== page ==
Visitors also can learn to throw an ax at Mtn Axe Breck or catch the latest flick at the Skyline Cinema 8 in Dillon. Afterward, head over to Elevation Bowl to bowl a few frames or challenge a friend to pinball or pool.
“Everybody wants to be out, but this winter people may not be able to ski every day of their trip with the restrictions for what the resorts can do,” said Jeff Crandall, general manager at Elevation Bowl. “This is a great way to get out of the condo.
“It’s a chance to relax, and it’s a little more low key and casual. You don’t have to be rushing around to make sure you’re getting to the mountain on time to get your full ski day in.”
Discovering Summit’s history
Summit County also offers an abundance of cultural gems to discover, allowing visitors to steep themselves in the area’s history and arts.
Some of the premier spots for visitors looking to get out of the cold are the county’s museums, which take guests back to the early days of the area’s rugged, Western history.
“A lot of people think of Breckenridge as a resort town and a ski destination,” said Larissa O’Neil, executive director of the Breckenridge Heritage Alliance. “So it’s fascinating for folks who aren’t from here to learn that it was a really rough and tumble mining town and how fast it went from a tough place that was really challenging to live in to this place that’s so sought after to come ski, recreate and appreciate the mountains.”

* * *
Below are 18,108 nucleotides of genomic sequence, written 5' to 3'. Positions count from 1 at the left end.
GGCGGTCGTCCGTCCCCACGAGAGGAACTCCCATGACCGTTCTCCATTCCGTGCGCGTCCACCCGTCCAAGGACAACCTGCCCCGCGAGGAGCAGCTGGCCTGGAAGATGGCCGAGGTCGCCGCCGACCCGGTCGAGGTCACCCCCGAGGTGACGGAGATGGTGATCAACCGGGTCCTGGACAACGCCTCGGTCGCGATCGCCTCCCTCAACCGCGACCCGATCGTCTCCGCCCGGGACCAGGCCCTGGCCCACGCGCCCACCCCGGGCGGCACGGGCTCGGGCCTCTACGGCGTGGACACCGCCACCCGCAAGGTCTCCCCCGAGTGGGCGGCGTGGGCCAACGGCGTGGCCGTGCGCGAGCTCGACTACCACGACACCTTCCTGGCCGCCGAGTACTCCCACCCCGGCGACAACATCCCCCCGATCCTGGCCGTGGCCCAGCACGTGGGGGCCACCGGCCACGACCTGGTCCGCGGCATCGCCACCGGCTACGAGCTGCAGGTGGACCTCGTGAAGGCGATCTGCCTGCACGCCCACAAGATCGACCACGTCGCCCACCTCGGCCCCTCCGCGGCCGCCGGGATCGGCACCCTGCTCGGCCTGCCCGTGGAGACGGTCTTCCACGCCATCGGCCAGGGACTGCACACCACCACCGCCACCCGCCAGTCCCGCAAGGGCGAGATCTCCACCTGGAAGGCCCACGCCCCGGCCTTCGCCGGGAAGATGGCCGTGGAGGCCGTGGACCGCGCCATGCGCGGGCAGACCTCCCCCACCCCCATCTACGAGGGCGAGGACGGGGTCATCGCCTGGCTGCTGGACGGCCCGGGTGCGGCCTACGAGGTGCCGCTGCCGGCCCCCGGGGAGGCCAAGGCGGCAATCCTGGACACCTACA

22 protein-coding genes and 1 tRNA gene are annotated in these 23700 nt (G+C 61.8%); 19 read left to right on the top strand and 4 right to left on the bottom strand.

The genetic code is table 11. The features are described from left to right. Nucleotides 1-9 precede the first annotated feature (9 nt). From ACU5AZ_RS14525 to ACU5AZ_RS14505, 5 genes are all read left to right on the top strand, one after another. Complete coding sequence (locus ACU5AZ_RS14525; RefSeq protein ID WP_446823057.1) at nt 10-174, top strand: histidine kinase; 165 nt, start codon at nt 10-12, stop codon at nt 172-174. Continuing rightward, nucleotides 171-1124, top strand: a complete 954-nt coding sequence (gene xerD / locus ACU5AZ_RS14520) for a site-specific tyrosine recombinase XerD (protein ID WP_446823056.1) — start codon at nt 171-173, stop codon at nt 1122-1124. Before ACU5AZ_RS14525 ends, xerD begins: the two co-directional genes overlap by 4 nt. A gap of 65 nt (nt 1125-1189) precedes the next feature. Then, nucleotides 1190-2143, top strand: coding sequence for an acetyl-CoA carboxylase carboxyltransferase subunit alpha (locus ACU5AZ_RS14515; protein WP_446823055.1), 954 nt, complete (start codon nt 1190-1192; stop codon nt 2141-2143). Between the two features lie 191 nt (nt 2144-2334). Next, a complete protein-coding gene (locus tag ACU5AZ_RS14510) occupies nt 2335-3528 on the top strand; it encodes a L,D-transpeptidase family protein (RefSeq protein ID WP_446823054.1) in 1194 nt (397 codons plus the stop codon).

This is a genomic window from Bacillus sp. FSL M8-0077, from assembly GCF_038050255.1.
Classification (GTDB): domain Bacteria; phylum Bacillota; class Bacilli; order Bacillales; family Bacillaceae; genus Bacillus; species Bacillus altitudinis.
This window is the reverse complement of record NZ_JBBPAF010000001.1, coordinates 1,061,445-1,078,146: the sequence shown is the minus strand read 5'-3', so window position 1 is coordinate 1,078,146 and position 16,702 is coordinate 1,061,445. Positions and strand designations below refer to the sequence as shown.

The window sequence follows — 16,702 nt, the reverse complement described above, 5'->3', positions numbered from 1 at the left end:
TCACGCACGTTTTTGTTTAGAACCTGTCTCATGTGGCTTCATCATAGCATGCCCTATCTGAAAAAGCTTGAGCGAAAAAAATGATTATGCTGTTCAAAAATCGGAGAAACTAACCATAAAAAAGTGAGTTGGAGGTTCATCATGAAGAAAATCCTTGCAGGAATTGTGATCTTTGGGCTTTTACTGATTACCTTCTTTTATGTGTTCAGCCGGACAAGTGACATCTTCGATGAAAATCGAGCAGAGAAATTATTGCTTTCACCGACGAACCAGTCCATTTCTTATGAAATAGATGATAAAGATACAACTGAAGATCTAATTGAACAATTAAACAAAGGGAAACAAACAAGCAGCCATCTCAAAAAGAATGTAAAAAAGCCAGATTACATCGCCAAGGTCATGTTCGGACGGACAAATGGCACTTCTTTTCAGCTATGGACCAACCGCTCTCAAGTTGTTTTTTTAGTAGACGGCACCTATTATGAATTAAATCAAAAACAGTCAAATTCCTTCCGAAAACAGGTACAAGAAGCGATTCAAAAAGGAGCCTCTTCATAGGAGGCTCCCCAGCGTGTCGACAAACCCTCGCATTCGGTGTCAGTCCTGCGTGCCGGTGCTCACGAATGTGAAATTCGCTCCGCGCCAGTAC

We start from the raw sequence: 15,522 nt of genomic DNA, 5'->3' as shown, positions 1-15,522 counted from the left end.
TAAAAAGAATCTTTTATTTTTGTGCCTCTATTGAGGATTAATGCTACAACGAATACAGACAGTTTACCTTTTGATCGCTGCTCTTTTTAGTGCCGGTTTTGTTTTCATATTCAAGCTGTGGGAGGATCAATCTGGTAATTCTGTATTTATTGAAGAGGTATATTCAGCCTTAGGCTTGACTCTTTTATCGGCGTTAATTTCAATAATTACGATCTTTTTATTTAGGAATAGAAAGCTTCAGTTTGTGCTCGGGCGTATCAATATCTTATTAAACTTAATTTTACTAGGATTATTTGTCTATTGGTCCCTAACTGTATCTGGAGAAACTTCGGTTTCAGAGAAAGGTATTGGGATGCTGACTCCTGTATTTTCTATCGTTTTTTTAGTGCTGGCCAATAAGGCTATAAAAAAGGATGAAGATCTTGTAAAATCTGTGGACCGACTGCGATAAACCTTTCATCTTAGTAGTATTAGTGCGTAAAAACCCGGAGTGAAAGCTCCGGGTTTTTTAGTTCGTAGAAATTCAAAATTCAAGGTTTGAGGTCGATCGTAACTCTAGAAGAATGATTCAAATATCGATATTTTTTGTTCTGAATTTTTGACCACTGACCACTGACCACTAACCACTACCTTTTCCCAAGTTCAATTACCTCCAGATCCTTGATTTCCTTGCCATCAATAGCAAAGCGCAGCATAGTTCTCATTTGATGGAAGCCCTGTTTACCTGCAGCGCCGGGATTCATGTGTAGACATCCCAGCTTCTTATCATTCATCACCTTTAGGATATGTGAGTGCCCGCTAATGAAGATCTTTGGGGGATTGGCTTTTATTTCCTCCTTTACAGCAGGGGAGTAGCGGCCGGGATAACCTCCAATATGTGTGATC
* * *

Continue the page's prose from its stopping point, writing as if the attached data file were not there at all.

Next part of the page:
At the Barney Ford Museum in Breckenridge, visitors can walk through Ford’s home as they learn about his past as an escaped slave who became an entrepreneur and civil rights activist. Visitors also can check out the Edwin Carter Discovery Center, which was built by Carter in 1875 as a way to preserve local flora and fauna and lives on as a record of his life and work.
Guests can experience an authentic classroom from 1892 at the Dillon School House Museum or venture over to the Frisco Historic Park & Museum, which has collected and preserved some of the most important buildings in the town’s robust history.